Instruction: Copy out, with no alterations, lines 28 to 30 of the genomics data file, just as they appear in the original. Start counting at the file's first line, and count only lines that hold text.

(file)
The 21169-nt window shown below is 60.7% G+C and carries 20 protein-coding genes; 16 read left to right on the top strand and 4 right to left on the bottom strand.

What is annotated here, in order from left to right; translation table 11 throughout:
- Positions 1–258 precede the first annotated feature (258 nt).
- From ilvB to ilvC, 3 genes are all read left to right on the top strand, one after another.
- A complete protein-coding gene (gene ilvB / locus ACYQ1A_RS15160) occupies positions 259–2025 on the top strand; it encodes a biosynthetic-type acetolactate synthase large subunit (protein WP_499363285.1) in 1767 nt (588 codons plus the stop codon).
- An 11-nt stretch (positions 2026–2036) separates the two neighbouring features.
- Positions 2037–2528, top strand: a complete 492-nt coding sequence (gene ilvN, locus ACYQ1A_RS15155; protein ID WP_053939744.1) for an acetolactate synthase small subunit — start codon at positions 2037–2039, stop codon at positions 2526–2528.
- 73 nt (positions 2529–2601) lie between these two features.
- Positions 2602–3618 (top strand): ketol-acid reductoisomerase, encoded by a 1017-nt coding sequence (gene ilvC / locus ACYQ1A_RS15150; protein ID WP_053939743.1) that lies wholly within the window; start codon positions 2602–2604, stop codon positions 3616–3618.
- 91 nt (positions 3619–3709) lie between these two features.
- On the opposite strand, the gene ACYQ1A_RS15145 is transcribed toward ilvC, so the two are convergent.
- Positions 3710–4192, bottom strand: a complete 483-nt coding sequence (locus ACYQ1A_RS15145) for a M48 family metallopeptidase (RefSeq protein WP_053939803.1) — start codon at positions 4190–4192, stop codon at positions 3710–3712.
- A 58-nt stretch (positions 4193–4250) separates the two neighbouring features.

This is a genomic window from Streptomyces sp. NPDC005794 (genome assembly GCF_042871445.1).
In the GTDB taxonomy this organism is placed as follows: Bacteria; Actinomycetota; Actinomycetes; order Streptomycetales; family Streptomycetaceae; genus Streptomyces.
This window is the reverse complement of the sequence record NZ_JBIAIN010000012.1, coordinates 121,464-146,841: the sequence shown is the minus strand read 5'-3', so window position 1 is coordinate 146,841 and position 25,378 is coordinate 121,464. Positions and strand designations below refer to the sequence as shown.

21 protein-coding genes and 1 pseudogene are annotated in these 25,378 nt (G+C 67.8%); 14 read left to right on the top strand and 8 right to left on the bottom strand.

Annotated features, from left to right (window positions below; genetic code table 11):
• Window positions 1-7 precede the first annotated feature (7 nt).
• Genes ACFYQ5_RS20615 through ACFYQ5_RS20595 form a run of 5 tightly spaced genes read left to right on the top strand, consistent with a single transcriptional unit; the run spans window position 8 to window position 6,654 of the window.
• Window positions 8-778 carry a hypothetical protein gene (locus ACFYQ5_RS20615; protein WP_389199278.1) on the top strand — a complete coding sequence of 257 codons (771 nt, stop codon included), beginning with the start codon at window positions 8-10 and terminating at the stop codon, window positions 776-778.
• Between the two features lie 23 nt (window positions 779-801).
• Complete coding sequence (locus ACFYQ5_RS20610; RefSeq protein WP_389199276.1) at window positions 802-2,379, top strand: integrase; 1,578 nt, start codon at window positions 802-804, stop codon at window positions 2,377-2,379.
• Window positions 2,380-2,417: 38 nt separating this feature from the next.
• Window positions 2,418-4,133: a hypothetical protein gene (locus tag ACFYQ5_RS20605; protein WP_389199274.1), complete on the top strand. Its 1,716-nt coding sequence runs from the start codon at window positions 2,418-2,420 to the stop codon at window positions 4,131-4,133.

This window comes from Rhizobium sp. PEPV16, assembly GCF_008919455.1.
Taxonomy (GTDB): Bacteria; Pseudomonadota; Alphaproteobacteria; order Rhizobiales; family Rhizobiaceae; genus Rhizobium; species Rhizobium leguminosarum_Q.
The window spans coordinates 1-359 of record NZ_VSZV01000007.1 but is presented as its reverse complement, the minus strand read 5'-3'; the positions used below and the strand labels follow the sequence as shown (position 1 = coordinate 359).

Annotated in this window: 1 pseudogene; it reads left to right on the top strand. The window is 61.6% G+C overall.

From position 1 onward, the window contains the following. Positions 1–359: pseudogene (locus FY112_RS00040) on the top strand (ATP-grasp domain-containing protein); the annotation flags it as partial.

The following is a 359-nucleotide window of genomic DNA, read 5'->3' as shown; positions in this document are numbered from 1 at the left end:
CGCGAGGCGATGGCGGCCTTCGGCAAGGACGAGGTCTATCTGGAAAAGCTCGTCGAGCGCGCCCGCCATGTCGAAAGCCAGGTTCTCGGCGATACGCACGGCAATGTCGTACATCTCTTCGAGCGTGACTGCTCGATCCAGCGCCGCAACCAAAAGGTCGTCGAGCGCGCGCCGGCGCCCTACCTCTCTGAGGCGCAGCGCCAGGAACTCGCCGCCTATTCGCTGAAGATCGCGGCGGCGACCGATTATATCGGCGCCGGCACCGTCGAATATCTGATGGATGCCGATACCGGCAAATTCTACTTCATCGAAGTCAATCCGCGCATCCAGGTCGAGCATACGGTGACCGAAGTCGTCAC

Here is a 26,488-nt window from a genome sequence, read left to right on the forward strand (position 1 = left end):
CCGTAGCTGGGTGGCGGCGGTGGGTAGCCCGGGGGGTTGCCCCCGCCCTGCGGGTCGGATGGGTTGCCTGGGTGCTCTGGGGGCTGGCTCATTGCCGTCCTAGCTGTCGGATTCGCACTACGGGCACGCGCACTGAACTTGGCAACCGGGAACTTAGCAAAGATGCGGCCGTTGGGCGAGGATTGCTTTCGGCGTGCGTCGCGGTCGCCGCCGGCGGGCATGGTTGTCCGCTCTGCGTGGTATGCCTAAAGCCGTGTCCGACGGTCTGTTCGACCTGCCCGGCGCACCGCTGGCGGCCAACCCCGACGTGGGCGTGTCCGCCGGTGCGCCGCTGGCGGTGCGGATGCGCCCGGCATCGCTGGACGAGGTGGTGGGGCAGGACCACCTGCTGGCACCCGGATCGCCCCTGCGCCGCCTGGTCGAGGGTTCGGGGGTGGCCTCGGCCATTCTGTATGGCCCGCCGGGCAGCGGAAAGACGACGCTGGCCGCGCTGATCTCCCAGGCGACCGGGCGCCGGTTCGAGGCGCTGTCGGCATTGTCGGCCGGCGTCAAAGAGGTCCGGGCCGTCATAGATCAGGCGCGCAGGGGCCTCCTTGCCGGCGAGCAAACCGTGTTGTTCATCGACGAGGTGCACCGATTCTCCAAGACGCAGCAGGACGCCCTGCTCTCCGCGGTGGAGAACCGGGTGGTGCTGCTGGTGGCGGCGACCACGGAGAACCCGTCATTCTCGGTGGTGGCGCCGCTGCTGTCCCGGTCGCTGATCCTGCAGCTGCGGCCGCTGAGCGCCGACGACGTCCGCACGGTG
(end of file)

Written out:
The window spans coordinates 1-359 of record NZ_VSZV01000007.1 but is presented as its reverse complement, the minus strand read 5'-3'; the positions used below and the strand labels follow the sequence as shown (position 1 = coordinate 359).

Annotated in this window: 1 pseudogene; it reads left to right on the top strand. The window is 61.6% G+C overall.

From position 1 onward, the window contains the following. Positions 1–359: pseudogene (locus FY112_RS00040) on the top strand (ATP-grasp domain-containing protein); the annotation flags it as partial.